I signed up for a Mindfulness course together with my other team mates in April 2016, after having met Angie, the founder of Brahm Centre. She encouraged me to experience a taste of what Mindfulness is like through an introductory 4-session weekly workshop and I decide to drag my other team members in. Truth be told, I was a little apprehensive about this practice of oriental origins because I was thinking to myself if it was really that worth having to rush down from my hectic work schedule just to ‘relax’, since in the first place, I didn’t felt that I had problems with my sleep or being overly stressful.
Actually I was grossly mistaken; mindfulness is not just merely about relaxing – it is about training the mind to be curious, yet equipping it with qualities like learning nonattachment, being non-judging and a profound sense of self-acceptance. It sounds easy, but during the sessions, my mind runs seriously like a bunch of mental monkeys; the imagines weaved into my thoughts are of high level inception, as if they are smuggled in naturally when I momentarily lose that fraction of awareness, without any traces of where it came from. Training the mind to be still is a difficult process. But like all form of exercise, mindfulness is of no exception when it comes to practice. Given sufficient time and commitment to regular practice, somehow it gets easier as we move along.
Philosophically, Mindfulness falls into the category of Presentism, where the only reality is now for our past and future are technically not in existence. Learning to enjoy the moment and not lose it to an anxious-filled future or a cumbersome past is critical in achieving equanimity.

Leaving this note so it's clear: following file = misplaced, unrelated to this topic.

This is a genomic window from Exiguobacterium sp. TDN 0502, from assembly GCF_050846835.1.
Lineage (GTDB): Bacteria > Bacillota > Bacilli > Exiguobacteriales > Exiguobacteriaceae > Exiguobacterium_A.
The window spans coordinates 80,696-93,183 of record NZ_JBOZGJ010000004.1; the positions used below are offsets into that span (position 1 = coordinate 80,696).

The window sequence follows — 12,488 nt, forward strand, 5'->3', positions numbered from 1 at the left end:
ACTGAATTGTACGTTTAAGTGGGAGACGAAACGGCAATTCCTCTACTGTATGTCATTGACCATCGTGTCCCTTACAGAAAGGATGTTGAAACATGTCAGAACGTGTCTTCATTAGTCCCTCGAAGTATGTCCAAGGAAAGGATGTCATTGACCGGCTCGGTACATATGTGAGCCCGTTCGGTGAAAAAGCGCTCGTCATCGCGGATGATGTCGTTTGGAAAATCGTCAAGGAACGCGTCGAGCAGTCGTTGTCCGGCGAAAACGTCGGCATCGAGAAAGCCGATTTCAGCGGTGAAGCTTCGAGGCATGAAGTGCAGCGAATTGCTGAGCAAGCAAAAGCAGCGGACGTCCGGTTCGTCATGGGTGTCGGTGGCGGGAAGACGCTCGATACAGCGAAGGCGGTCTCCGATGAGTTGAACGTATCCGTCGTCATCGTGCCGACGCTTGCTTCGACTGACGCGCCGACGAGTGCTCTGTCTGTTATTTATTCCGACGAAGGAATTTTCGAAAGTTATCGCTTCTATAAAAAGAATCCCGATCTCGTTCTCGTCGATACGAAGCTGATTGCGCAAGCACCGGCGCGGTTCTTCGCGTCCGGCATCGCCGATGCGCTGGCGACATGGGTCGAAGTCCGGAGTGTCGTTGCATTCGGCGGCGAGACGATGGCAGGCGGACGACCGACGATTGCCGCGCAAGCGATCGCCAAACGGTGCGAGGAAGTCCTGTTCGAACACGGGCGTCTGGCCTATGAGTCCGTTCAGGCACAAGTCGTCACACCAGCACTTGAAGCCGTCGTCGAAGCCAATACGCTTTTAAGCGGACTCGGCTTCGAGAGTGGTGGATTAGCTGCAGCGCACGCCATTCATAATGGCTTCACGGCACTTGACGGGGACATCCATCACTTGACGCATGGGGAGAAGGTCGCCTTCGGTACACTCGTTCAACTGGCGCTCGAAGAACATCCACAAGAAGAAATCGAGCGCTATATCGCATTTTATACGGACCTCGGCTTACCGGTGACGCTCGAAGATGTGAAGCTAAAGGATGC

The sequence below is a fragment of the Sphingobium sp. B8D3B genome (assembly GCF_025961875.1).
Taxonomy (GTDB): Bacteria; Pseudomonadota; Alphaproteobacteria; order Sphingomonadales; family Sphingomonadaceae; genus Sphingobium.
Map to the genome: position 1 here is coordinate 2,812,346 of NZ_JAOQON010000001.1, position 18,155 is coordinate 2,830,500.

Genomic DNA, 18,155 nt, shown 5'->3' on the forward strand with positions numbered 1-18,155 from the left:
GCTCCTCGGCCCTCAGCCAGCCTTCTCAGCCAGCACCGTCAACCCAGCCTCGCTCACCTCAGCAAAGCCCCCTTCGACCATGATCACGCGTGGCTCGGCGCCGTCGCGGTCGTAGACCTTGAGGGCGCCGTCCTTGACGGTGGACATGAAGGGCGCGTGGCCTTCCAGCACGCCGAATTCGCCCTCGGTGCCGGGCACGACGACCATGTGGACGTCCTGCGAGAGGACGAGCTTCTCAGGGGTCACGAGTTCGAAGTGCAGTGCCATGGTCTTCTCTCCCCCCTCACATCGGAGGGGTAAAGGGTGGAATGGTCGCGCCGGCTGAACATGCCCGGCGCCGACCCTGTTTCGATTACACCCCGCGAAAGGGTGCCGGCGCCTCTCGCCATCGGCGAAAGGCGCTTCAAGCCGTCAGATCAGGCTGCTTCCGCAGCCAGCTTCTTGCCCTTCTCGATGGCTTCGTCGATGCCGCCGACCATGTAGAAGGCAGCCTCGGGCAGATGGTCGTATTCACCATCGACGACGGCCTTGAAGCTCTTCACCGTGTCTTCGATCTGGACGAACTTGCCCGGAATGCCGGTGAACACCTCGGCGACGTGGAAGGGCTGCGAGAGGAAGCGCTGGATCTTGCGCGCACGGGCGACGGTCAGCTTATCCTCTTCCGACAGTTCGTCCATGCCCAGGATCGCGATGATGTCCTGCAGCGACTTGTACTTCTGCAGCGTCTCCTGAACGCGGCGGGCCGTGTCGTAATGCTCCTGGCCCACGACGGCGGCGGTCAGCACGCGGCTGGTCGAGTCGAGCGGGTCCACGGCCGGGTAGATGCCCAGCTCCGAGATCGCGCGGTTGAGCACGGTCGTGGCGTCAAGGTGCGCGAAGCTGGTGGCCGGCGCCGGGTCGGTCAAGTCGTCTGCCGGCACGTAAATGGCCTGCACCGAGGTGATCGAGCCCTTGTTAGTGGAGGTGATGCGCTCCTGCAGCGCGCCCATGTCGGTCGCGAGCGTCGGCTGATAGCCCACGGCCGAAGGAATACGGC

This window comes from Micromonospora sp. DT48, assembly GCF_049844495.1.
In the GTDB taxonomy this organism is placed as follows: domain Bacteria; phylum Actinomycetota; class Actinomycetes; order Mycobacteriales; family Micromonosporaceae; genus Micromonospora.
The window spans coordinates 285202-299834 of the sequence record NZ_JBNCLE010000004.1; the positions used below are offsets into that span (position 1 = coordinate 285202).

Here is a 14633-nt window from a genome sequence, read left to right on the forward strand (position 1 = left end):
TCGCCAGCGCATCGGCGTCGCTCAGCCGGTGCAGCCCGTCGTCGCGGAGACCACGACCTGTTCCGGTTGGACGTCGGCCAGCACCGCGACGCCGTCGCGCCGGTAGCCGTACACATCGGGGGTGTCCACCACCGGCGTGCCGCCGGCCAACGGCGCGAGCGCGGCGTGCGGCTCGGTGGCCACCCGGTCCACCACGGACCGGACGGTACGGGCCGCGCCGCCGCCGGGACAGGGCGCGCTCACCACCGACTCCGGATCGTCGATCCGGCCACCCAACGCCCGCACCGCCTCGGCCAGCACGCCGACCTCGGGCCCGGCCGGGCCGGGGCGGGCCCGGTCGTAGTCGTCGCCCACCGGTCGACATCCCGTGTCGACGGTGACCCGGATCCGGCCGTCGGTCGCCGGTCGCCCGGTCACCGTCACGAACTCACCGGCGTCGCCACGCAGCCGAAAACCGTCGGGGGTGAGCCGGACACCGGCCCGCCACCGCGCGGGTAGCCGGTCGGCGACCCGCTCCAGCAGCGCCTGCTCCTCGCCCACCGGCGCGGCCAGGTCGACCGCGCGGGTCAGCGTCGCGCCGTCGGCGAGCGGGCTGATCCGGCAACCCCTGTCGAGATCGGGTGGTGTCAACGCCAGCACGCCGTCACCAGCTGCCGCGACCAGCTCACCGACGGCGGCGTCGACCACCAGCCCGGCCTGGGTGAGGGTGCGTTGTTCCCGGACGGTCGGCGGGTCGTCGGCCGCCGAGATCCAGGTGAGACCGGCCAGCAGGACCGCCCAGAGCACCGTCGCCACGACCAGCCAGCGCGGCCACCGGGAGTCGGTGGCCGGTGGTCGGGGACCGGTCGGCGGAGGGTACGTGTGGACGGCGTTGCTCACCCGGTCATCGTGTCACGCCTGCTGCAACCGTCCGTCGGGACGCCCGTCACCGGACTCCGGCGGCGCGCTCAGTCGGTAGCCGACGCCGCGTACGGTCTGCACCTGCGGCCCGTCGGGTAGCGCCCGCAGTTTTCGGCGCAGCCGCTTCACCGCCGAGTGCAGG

‘People are very funny; when they are at work, they think about their family. When they are with their family, they think about work. Psychologically, we are always not where we want to be – that’s why we are always unhappy’.
Powerful words from Angie in one of our session; maybe we could learn an important lesson from Master Oogway in Kung Fu Panda.Having ‘Good Death’ Planning is probably one of the upcoming ‘new norms’ in the years to come – given rapid
Having ‘Good Death’ Planning is probably one of the upcoming ‘new norms’ in the years to come – given rapid aging population and a higher educational cohort of Singaporean among those growing older. Perhaps the mindfulness we need to have for a start is the value in wanting to make hay while the sun shines and the revelation that mortality is indeed a diminishing light that would surely fade out someday. Aiming to live a meaningful life – uniquely defined by each individual – should be a personal goal that we should strive to live for… and die for.